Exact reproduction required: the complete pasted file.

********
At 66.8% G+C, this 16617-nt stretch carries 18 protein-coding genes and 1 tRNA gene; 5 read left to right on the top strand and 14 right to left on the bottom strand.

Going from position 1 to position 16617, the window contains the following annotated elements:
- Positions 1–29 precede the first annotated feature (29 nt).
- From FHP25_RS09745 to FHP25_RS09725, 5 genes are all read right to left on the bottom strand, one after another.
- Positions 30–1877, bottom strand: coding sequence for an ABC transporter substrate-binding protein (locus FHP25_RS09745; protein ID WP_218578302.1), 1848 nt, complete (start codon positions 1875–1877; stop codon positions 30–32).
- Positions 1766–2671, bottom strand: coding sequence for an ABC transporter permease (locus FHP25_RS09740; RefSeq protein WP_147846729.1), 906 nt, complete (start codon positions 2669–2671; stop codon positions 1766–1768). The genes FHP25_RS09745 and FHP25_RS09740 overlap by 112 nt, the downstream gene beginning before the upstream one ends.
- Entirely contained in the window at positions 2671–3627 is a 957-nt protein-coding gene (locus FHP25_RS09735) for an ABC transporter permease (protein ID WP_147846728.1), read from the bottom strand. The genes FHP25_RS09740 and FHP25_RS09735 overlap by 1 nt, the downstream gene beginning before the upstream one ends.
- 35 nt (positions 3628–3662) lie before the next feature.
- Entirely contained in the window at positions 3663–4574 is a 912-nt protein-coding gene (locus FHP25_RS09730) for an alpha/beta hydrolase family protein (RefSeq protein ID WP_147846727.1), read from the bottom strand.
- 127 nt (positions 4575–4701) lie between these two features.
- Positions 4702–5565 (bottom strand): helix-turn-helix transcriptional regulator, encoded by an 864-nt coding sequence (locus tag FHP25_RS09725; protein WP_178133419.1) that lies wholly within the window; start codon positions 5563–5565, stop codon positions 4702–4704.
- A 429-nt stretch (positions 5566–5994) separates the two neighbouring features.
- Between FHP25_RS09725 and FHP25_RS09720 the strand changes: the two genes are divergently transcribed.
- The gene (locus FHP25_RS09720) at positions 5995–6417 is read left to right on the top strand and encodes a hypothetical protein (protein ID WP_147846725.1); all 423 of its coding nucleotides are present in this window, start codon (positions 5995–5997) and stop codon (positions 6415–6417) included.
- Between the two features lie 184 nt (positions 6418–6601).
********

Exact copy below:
At 66.8% G+C, this 16617-nt stretch carries 18 protein-coding genes and 1 tRNA gene; 5 read left to right on the top strand and 14 right to left on the bottom strand.

Going from position 1 to position 16617, the window contains the following annotated elements:
- Positions 1–29 precede the first annotated feature (29 nt).
- From FHP25_RS09745 to FHP25_RS09725, 5 genes are all read right to left on the bottom strand, one after another.
- Positions 30–1877, bottom strand: coding sequence for an ABC transporter substrate-binding protein (locus FHP25_RS09745; protein ID WP_218578302.1), 1848 nt, complete (start codon positions 1875–1877; stop codon positions 30–32).
- Positions 1766–2671, bottom strand: coding sequence for an ABC transporter permease (locus FHP25_RS09740; RefSeq protein WP_147846729.1), 906 nt, complete (start codon positions 2669–2671; stop codon positions 1766–1768). The genes FHP25_RS09745 and FHP25_RS09740 overlap by 112 nt, the downstream gene beginning before the upstream one ends.
- Entirely contained in the window at positions 2671–3627 is a 957-nt protein-coding gene (locus FHP25_RS09735) for an ABC transporter permease (protein ID WP_147846728.1), read from the bottom strand. The genes FHP25_RS09740 and FHP25_RS09735 overlap by 1 nt, the downstream gene beginning before the upstream one ends.
- 35 nt (positions 3628–3662) lie before the next feature.
- Entirely contained in the window at positions 3663–4574 is a 912-nt protein-coding gene (locus FHP25_RS09730) for an alpha/beta hydrolase family protein (RefSeq protein ID WP_147846727.1), read from the bottom strand.
- 127 nt (positions 4575–4701) lie between these two features.
- Positions 4702–5565 (bottom strand): helix-turn-helix transcriptional regulator, encoded by an 864-nt coding sequence (locus tag FHP25_RS09725; protein WP_178133419.1) that lies wholly within the window; start codon positions 5563–5565, stop codon positions 4702–4704.
- A 429-nt stretch (positions 5566–5994) separates the two neighbouring features.
- Between FHP25_RS09725 and FHP25_RS09720 the strand changes: the two genes are divergently transcribed.
- The gene (locus FHP25_RS09720) at positions 5995–6417 is read left to right on the top strand and encodes a hypothetical protein (protein ID WP_147846725.1); all 423 of its coding nucleotides are present in this window, start codon (positions 5995–5997) and stop codon (positions 6415–6417) included.
- Between the two features lie 184 nt (positions 6418–6601).